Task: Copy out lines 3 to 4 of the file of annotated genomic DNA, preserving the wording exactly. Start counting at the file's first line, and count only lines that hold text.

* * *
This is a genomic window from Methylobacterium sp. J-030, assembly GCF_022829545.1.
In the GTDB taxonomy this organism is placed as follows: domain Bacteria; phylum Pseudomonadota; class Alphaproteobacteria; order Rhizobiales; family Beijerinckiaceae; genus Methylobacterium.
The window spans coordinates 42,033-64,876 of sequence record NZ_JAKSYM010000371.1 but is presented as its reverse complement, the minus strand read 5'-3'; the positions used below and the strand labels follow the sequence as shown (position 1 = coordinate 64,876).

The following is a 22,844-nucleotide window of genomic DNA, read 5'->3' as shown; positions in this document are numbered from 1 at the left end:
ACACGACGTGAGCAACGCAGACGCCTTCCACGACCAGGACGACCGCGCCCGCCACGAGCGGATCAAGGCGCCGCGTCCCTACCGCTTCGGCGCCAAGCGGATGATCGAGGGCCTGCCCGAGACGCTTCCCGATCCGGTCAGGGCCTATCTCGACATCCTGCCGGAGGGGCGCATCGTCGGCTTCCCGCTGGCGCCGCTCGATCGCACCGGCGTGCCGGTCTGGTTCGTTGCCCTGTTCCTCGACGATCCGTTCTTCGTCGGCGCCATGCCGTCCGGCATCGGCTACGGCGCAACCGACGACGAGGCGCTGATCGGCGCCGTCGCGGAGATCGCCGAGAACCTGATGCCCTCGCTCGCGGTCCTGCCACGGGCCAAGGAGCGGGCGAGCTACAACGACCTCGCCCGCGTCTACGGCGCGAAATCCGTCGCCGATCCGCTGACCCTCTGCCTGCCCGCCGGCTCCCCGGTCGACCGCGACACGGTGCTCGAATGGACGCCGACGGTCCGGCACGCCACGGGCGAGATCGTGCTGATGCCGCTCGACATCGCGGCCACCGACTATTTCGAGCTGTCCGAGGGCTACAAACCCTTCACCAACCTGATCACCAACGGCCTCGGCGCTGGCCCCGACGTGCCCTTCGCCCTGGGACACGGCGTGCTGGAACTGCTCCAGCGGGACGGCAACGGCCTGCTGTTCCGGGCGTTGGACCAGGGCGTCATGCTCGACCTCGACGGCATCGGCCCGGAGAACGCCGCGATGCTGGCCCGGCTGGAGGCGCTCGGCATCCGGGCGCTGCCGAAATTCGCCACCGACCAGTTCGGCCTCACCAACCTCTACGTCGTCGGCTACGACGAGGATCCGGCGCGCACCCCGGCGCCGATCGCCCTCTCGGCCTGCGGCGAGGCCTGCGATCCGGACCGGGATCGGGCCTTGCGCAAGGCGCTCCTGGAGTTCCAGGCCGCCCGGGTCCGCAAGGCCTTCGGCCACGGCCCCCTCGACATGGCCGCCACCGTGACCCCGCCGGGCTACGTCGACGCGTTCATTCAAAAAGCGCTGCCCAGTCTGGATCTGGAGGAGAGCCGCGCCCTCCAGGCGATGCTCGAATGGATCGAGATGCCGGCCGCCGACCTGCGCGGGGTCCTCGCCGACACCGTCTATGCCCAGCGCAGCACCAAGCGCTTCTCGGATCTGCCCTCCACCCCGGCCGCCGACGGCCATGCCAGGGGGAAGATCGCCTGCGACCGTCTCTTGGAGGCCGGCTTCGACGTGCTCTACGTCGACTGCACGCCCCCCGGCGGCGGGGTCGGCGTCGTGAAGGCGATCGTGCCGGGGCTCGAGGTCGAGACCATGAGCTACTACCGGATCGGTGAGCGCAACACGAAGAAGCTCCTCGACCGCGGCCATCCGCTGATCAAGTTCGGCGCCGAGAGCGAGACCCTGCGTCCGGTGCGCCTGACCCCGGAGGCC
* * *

The window spans coordinates 42,033-64,876 of sequence record NZ_JAKSYM010000371.1 but is presented as its reverse complement, the minus strand read 5'-3'; the positions used below and the strand labels follow the sequence as shown (position 1 = coordinate 64,876).

The following is a 22,844-nucleotide window of genomic DNA, read 5'->3' as shown; positions in this document are numbered from 1 at the left end: